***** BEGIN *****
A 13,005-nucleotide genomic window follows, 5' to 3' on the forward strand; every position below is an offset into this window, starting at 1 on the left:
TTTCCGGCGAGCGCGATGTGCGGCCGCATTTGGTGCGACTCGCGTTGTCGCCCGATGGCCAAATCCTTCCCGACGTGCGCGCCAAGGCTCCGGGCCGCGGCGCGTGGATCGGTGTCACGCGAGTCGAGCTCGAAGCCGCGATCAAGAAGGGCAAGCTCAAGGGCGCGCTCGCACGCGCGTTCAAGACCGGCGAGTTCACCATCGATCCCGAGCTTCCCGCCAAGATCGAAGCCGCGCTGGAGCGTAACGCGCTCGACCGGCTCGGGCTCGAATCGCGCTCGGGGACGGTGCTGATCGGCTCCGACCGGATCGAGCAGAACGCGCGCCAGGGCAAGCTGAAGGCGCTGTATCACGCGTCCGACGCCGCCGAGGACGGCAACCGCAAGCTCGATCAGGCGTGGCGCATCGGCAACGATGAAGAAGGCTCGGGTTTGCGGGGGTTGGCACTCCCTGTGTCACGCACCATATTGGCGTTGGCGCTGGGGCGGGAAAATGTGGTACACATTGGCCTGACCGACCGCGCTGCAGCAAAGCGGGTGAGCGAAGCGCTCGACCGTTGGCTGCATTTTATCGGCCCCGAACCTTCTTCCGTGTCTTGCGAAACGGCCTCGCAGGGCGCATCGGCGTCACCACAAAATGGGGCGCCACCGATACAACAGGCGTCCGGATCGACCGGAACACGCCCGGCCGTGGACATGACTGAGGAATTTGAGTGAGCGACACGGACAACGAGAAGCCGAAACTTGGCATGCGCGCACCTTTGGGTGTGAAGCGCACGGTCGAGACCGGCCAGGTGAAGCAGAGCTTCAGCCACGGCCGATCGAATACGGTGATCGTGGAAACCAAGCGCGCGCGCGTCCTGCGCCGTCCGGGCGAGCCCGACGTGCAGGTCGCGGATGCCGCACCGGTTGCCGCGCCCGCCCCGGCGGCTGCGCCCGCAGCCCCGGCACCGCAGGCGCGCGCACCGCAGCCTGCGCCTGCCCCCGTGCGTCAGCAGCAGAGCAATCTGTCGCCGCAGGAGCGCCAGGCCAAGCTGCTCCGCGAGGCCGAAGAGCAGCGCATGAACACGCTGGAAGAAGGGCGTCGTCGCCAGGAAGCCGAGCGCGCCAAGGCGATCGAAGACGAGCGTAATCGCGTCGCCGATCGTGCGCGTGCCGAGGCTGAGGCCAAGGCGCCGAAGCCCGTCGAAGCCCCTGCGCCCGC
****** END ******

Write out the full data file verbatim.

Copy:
A 13,005-nucleotide genomic window follows, 5' to 3' on the forward strand; every position below is an offset into this window, starting at 1 on the left:
TTTCCGGCGAGCGCGATGTGCGGCCGCATTTGGTGCGACTCGCGTTGTCGCCCGATGGCCAAATCCTTCCCGACGTGCGCGCCAAGGCTCCGGGCCGCGGCGCGTGGATCGGTGTCACGCGAGTCGAGCTCGAAGCCGCGATCAAGAAGGGCAAGCTCAAGGGCGCGCTCGCACGCGCGTTCAAGACCGGCGAGTTCACCATCGATCCCGAGCTTCCCGCCAAGATCGAAGCCGCGCTGGAGCGTAACGCGCTCGACCGGCTCGGGCTCGAATCGCGCTCGGGGACGGTGCTGATCGGCTCCGACCGGATCGAGCAGAACGCGCGCCAGGGCAAGCTGAAGGCGCTGTATCACGCGTCCGACGCCGCCGAGGACGGCAACCGCAAGCTCGATCAGGCGTGGCGCATCGGCAACGATGAAGAAGGCTCGGGTTTGCGGGGGTTGGCACTCCCTGTGTCACGCACCATATTGGCGTTGGCGCTGGGGCGGGAAAATGTGGTACACATTGGCCTGACCGACCGCGCTGCAGCAAAGCGGGTGAGCGAAGCGCTCGACCGTTGGCTGCATTTTATCGGCCCCGAACCTTCTTCCGTGTCTTGCGAAACGGCCTCGCAGGGCGCATCGGCGTCACCACAAAATGGGGCGCCACCGATACAACAGGCGTCCGGATCGACCGGAACACGCCCGGCCGTGGACATGACTGAGGAATTTGAGTGAGCGACACGGACAACGAGAAGCCGAAACTTGGCATGCGCGCACCTTTGGGTGTGAAGCGCACGGTCGAGACCGGCCAGGTGAAGCAGAGCTTCAGCCACGGCCGATCGAATACGGTGATCGTGGAAACCAAGCGCGCGCGCGTCCTGCGCCGTCCGGGCGAGCCCGACGTGCAGGTCGCGGATGCCGCACCGGTTGCCGCGCCCGCCCCGGCGGCTGCGCCCGCAGCCCCGGCACCGCAGGCGCGCGCACCGCAGCCTGCGCCTGCCCCCGTGCGTCAGCAGCAGAGCAATCTGTCGCCGCAGGAGCGCCAGGCCAAGCTGCTCCGCGAGGCCGAAGAGCAGCGCATGAACACGCTGGAAGAAGGGCGTCGTCGCCAGGAAGCCGAGCGCGCCAAGGCGATCGAAGACGAGCGTAATCGCGTCGCCGATCGTGCGCGTGCCGAGGCTGAGGCCAAGGCGCCGAAGCCCGTCGAAGCCCCTGCGCCCGC